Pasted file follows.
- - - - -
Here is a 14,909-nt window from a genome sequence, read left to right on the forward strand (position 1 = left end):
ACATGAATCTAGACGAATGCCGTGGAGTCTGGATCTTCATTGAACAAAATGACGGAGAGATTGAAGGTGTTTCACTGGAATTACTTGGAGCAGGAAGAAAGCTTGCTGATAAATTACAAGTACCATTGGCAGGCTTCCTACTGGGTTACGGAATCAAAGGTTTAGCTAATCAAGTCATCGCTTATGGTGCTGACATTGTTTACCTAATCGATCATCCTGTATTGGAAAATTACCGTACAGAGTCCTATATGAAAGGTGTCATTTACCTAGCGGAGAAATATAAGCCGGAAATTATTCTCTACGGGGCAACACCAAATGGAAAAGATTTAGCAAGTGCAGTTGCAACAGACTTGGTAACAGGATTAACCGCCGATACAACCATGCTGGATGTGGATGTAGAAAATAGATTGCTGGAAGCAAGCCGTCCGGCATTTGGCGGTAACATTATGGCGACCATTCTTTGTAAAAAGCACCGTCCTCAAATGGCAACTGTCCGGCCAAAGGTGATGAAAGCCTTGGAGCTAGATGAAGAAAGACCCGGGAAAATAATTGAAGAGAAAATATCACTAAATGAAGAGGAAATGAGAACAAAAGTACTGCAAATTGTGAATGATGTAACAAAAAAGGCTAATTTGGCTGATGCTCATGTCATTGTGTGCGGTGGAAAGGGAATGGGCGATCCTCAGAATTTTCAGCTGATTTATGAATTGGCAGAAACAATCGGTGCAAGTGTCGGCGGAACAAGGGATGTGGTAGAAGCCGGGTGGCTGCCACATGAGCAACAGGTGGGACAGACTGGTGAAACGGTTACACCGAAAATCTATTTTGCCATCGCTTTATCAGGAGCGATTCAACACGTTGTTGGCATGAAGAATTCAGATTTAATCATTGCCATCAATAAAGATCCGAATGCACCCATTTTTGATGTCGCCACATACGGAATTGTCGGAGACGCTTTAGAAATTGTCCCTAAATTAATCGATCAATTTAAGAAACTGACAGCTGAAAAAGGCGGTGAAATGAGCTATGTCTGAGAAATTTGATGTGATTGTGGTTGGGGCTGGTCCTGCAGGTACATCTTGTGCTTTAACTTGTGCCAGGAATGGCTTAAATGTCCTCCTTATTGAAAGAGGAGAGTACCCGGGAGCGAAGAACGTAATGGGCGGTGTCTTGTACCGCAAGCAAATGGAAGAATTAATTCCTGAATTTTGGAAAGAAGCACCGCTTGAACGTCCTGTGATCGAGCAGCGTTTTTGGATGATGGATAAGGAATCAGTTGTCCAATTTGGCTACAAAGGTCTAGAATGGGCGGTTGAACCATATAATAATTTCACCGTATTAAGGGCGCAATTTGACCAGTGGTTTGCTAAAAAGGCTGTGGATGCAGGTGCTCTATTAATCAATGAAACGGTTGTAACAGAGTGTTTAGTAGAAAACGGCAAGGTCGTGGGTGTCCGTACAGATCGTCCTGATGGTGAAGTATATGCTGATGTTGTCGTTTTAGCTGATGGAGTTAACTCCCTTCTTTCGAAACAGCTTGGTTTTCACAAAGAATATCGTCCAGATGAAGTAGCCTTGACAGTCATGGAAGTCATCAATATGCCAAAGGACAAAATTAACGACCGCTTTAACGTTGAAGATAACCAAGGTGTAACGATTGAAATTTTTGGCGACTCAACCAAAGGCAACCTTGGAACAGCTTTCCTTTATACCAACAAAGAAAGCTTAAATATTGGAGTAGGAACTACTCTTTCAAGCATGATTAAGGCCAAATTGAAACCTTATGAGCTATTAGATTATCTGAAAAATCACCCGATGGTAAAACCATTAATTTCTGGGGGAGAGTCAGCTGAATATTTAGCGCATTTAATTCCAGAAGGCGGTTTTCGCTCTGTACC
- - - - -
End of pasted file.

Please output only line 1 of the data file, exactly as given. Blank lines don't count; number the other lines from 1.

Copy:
Here is a 14,909-nt window from a genome sequence, read left to right on the forward strand (position 1 = left end):